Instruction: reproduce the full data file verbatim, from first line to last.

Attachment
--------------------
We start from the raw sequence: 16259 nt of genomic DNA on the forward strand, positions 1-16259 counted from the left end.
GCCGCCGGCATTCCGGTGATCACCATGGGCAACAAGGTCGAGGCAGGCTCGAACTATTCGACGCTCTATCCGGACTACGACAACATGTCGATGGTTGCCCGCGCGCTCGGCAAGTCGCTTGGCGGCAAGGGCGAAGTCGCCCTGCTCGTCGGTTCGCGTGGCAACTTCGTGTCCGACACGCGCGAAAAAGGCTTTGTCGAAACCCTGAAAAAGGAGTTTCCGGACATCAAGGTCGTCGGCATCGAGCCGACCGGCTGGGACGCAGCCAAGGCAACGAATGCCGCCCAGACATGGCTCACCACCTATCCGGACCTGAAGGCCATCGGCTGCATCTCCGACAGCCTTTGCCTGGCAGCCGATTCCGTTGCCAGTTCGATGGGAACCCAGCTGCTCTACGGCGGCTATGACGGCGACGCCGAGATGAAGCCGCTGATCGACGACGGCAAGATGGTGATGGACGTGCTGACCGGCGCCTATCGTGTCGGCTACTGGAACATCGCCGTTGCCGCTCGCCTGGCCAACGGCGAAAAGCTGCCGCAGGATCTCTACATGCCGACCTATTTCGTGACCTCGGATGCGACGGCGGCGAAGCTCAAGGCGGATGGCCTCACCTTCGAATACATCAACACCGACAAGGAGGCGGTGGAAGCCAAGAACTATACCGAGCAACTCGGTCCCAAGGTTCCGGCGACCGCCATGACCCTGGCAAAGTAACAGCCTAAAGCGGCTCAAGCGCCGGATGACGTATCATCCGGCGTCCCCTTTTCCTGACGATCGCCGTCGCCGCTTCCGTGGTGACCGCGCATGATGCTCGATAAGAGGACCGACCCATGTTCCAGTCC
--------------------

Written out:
We start from the raw sequence: 16259 nt of genomic DNA on the forward strand, positions 1-16259 counted from the left end.
GCCGCCGGCATTCCGGTGATCACCATGGGCAACAAGGTCGAGGCAGGCTCGAACTATTCGACGCTCTATCCGGACTACGACAACATGTCGATGGTTGCCCGCGCGCTCGGCAAGTCGCTTGGCGGCAAGGGCGAAGTCGCCCTGCTCGTCGGTTCGCGTGGCAACTTCGTGTCCGACACGCGCGAAAAAGGCTTTGTCGAAACCCTGAAAAAGGAGTTTCCGGACATCAAGGTCGTCGGCATCGAGCCGACCGGCTGGGACGCAGCCAAGGCAACGAATGCCGCCCAGACATGGCTCACCACCTATCCGGACCTGAAGGCCATCGGCTGCATCTCCGACAGCCTTTGCCTGGCAGCCGATTCCGTTGCCAGTTCGATGGGAACCCAGCTGCTCTACGGCGGCTATGACGGCGACGCCGAGATGAAGCCGCTGATCGACGACGGCAAGATGGTGATGGACGTGCTGACCGGCGCCTATCGTGTCGGCTACTGGAACATCGCCGTTGCCGCTCGCCTGGCCAACGGCGAAAAGCTGCCGCAGGATCTCTACATGCCGACCTATTTCGTGACCTCGGATGCGACGGCGGCGAAGCTCAAGGCGGATGGCCTCACCTTCGAATACATCAACACCGACAAGGAGGCGGTGGAAGCCAAGAACTATACCGAGCAACTCGGTCCCAAGGTTCCGGCGACCGCCATGACCCTGGCAAAGTAACAGCCTAAAGCGGCTCAAGCGCCGGATGACGTATCATCCGGCGTCCCCTTTTCCTGACGATCGCCGTCGCCGCTTCCGTGGTGACCGCGCATGATGCTCGATAAGAGGACCGACCCATGTTCCAGTCC